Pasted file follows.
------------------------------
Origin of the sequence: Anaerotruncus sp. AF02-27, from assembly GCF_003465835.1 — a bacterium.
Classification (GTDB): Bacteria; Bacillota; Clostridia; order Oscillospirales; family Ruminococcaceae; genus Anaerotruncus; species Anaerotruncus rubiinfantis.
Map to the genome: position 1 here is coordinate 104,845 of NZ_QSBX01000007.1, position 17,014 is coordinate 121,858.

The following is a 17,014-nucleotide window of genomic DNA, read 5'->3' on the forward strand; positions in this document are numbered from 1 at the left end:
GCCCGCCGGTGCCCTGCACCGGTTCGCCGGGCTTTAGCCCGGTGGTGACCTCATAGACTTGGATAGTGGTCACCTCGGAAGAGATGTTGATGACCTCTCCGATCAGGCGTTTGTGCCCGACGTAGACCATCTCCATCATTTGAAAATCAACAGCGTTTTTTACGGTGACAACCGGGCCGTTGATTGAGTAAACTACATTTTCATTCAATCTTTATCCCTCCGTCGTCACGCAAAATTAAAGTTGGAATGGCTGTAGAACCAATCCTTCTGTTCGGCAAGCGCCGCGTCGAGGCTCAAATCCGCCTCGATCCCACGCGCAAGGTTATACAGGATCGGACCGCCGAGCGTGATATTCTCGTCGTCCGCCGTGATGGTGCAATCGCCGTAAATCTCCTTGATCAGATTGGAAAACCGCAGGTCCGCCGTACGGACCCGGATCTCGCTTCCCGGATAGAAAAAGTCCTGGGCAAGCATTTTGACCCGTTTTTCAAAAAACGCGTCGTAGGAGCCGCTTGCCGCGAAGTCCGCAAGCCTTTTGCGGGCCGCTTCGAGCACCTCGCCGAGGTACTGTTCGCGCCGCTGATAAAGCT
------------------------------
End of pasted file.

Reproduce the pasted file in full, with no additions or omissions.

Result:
Origin of the sequence: Anaerotruncus sp. AF02-27, from assembly GCF_003465835.1 — a bacterium.
Classification (GTDB): Bacteria; Bacillota; Clostridia; order Oscillospirales; family Ruminococcaceae; genus Anaerotruncus; species Anaerotruncus rubiinfantis.
Map to the genome: position 1 here is coordinate 104,845 of NZ_QSBX01000007.1, position 17,014 is coordinate 121,858.

The following is a 17,014-nucleotide window of genomic DNA, read 5'->3' on the forward strand; positions in this document are numbered from 1 at the left end:
GCCCGCCGGTGCCCTGCACCGGTTCGCCGGGCTTTAGCCCGGTGGTGACCTCATAGACTTGGATAGTGGTCACCTCGGAAGAGATGTTGATGACCTCTCCGATCAGGCGTTTGTGCCCGACGTAGACCATCTCCATCATTTGAAAATCAACAGCGTTTTTTACGGTGACAACCGGGCCGTTGATTGAGTAAACTACATTTTCATTCAATCTTTATCCCTCCGTCGTCACGCAAAATTAAAGTTGGAATGGCTGTAGAACCAATCCTTCTGTTCGGCAAGCGCCGCGTCGAGGCTCAAATCCGCCTCGATCCCACGCGCAAGGTTATACAGGATCGGACCGCCGAGCGTGATATTCTCGTCGTCCGCCGTGATGGTGCAATCGCCGTAAATCTCCTTGATCAGATTGGAAAACCGCAGGTCCGCCGTACGGACCCGGATCTCGCTTCCCGGATAGAAAAAGTCCTGGGCAAGCATTTTGACCCGTTTTTCAAAAAACGCGTCGTAGGAGCCGCTTGCCGCGAAGTCCGCAAGCCTTTTGCGGGCCGCTTCGAGCACCTCGCCGAGGTACTGTTCGCGCCGCTGATAAAGCT